- Ensuring that students know they have at least one caring adult at the school they know well and can check in with regularly (including virtually).
- Providing safe and developmentally appropriate spaces for difficult conversations about loss. Leaving children without a means for discussing their experiences and emotions is likely to worsen anxiety. But bearing witness to sadness with steadiness and compassion can promote healing as we return to familiar routines and comfort.
- Reminding depressed and anxious kids that this situation is not permanent (even though it feels like it). For traumatized kids, reinforce the idea that there are multiple endings to a story.
Hope for the future
A colleague of ours recently sent a photo from her daughter's 5th birthday celebration, which was celebrated during quarantine. The photo depicts a young girl in a birthday crown, sitting in a dark hallway with only a single spotlight illuminating her.
The photo was a reminder that we are indeed living through dark times. But the spotlight on this child shrouded in darkness reminds us that, as educators, we need to shine the light and find the way for our students. Even during a pandemic, there is reason to have hope. Our kids deserve that.
Boss, P. (1999). Ambiguous loss: Learning to live with unresolved grief. Cambridge, MA: Harvard University Press.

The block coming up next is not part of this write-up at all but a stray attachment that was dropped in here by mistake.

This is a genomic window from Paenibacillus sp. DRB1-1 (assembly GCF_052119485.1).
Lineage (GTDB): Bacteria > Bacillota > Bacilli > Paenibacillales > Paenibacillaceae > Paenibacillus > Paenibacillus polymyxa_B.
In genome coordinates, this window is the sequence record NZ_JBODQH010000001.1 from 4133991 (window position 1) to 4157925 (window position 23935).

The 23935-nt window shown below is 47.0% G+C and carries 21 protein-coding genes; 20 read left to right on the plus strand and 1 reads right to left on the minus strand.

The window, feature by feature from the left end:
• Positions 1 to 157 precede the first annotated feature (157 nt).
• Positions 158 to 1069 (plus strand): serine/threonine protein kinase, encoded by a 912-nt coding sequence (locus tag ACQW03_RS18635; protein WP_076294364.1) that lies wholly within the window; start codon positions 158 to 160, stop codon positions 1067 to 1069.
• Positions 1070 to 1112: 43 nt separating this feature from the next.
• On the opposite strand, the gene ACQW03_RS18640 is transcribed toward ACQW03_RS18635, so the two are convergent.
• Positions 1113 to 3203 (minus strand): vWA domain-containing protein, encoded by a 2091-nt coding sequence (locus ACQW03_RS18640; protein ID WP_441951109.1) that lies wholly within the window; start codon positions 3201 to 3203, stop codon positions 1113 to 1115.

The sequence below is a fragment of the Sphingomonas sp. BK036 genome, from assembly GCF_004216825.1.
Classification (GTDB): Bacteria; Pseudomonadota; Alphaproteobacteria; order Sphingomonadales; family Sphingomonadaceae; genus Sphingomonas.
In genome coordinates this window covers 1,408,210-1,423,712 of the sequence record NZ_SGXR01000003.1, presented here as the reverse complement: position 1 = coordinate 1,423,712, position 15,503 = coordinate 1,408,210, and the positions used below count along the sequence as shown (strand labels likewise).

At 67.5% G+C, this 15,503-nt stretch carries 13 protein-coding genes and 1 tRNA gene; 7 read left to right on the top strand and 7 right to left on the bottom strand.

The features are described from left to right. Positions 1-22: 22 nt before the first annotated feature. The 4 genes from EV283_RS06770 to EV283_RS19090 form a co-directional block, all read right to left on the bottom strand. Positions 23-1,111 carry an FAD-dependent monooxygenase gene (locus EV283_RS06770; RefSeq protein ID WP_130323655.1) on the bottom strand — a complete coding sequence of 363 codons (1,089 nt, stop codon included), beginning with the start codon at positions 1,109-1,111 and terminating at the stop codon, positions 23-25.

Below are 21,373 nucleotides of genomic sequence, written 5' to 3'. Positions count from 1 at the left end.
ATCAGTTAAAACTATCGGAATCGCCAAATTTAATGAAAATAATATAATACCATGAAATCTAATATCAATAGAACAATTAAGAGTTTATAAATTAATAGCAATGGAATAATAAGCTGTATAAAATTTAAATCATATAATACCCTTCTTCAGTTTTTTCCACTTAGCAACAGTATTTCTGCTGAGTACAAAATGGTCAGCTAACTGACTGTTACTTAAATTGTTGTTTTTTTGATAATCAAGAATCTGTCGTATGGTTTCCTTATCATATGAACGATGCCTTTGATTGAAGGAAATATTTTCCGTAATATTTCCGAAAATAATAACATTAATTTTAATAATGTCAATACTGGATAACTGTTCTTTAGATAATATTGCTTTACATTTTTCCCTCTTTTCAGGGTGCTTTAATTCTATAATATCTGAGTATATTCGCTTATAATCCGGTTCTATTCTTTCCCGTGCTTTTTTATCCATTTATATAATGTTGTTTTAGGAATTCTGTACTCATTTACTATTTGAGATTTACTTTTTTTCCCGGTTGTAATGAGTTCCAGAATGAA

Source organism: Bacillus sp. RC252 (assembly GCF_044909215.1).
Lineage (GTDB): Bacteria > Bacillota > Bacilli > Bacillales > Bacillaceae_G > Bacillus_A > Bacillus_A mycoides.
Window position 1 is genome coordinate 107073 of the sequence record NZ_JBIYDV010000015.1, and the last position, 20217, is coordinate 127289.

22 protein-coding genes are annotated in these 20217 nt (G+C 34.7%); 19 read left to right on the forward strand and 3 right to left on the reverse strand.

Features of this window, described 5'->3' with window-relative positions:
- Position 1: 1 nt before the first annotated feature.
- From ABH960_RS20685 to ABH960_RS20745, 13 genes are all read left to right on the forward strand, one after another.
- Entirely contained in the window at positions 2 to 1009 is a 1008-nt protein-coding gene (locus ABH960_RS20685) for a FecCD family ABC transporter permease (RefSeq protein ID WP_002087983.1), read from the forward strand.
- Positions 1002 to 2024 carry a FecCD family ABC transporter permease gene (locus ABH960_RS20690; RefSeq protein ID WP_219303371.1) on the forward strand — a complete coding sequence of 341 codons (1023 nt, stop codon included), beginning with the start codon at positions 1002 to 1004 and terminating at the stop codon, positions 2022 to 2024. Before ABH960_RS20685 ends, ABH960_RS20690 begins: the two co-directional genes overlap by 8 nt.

Brooks, R. (2007). Engaging children in "contributory activities": A preventive disciplinary approach. Retrieved from https://www.drrobertbrooks.com/0704/
Brooks, R., & Goldstein, S. (2003). The power of resilience: Achieving balance, confidence, and personal strength in your life. New York: McGraw-Hill Inc.
Cohen, J. A., & Mannarino, A. P. (2015). Trauma-focused cognitive behavior therapy for traumatized children and families. Child and adolescent psychiatric clinics of North America, 24(3), 557–570. https://doi.org/10.1016/j.chc.2015.02.005
Collins, J. (2001). Good to great: Why some companies make the leap … and others don't. London: Random House.
Emmons, R. A. (2007). Thanks!: How practicing gratitude can make you happier. Boston: Houghton Mifflin.
Minahan, J., & Rappaport, N. (2012). The behavior code: A practical guide to understanding and teaching the most challenging students. Cambridge, MA: Harvard Education Press.
Moshavi, D. (2001). "Yes and …": Introducing improvisational theatre techniques to the management classroom. Journal of Management Education, 25(4), 437–449. doi:10.1177/105256290102500408
About the authors
Lara Thibodeau is a fourth-year medical student at Tufts School of Medicine and a former teacher.
Nancy Rappaport is a part-time associate professor of psychiatry at Harvard Medical School and a consultant in the psychiatry department at Cambridge Health Alliance. She is the author of In Her Wake: A Child Psychiatrist Explores the Mystery of Her Mother’s Suicide (Basic Books, September 2009) and coauthor (with behavioral analyst Jessica Minahan) of The Behavior Code: A Practical Guide to Understanding and Teaching the Most Challenging Students (Harvard Education Press, April 2012).
This article was originally published in ASCD Express, Vol. 15, No. 21. Copyright 2020 by ASCD. All rights reserved. Visit www.ascd.org/ascdexpress.